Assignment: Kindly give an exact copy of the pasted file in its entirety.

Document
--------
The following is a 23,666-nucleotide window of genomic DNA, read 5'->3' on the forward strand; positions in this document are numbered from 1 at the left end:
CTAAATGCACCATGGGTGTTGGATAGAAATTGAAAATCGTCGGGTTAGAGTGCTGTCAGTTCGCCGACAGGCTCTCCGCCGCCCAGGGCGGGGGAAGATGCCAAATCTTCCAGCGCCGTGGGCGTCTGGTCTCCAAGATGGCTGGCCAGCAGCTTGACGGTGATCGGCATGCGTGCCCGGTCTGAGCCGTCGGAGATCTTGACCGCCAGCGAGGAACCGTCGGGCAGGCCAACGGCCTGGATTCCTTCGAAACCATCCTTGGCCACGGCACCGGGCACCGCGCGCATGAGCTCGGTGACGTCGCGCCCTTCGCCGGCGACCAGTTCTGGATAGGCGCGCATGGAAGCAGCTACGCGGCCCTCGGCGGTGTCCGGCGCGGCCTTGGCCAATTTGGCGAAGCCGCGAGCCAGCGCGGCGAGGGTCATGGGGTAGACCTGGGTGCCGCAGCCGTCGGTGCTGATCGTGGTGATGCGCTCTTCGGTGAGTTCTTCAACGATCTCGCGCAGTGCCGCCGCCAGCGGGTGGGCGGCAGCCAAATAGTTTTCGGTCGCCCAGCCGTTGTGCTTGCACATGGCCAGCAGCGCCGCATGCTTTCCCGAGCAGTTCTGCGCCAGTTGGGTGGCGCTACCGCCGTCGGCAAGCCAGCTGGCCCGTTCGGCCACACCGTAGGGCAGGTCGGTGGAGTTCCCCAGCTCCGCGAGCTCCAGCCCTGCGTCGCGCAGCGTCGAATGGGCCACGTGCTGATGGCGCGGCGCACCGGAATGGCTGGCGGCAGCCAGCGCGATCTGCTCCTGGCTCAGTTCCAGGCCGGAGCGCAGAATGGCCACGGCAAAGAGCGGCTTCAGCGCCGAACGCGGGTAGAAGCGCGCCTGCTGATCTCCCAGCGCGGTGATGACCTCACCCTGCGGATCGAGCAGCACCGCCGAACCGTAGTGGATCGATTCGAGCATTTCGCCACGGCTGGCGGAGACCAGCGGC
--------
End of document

The following is a 23,666-nucleotide window of genomic DNA, read 5'->3' on the forward strand; positions in this document are numbered from 1 at the left end:
CTAAATGCACCATGGGTGTTGGATAGAAATTGAAAATCGTCGGGTTAGAGTGCTGTCAGTTCGCCGACAGGCTCTCCGCCGCCCAGGGCGGGGGAAGATGCCAAATCTTCCAGCGCCGTGGGCGTCTGGTCTCCAAGATGGCTGGCCAGCAGCTTGACGGTGATCGGCATGCGTGCCCGGTCTGAGCCGTCGGAGATCTTGACCGCCAGCGAGGAACCGTCGGGCAGGCCAACGGCCTGGATTCCTTCGAAACCATCCTTGGCCACGGCACCGGGCACCGCGCGCATGAGCTCGGTGACGTCGCGCCCTTCGCCGGCGACCAGTTCTGGATAGGCGCGCATGGAAGCAGCTACGCGGCCCTCGGCGGTGTCCGGCGCGGCCTTGGCCAATTTGGCGAAGCCGCGAGCCAGCGCGGCGAGGGTCATGGGGTAGACCTGGGTGCCGCAGCCGTCGGTGCTGATCGTGGTGATGCGCTCTTCGGTGAGTTCTTCAACGATCTCGCGCAGTGCCGCCGCCAGCGGGTGGGCGGCAGCCAAATAGTTTTCGGTCGCCCAGCCGTTGTGCTTGCACATGGCCAGCAGCGCCGCATGCTTTCCCGAGCAGTTCTGCGCCAGTTGGGTGGCGCTACCGCCGTCGGCAAGCCAGCTGGCCCGTTCGGCCACACCGTAGGGCAGGTCGGTGGAGTTCCCCAGCTCCGCGAGCTCCAGCCCTGCGTCGCGCAGCGTCGAATGGGCCACGTGCTGATGGCGCGGCGCACCGGAATGGCTGGCGGCAGCCAGCGCGATCTGCTCCTGGCTCAGTTCCAGGCCGGAGCGCAGAATGGCCACGGCAAAGAGCGGCTTCAGCGCCGAACGCGGGTAGAAGCGCGCCTGCTGATCTCCCAGCGCGGTGATGACCTCACCCTGCGGATCGAGCAGCACCGCCGAACCGTAGTGGATCGATTCGAGCATTTCGCCACGGCTGGCGGAGACCAGCGGC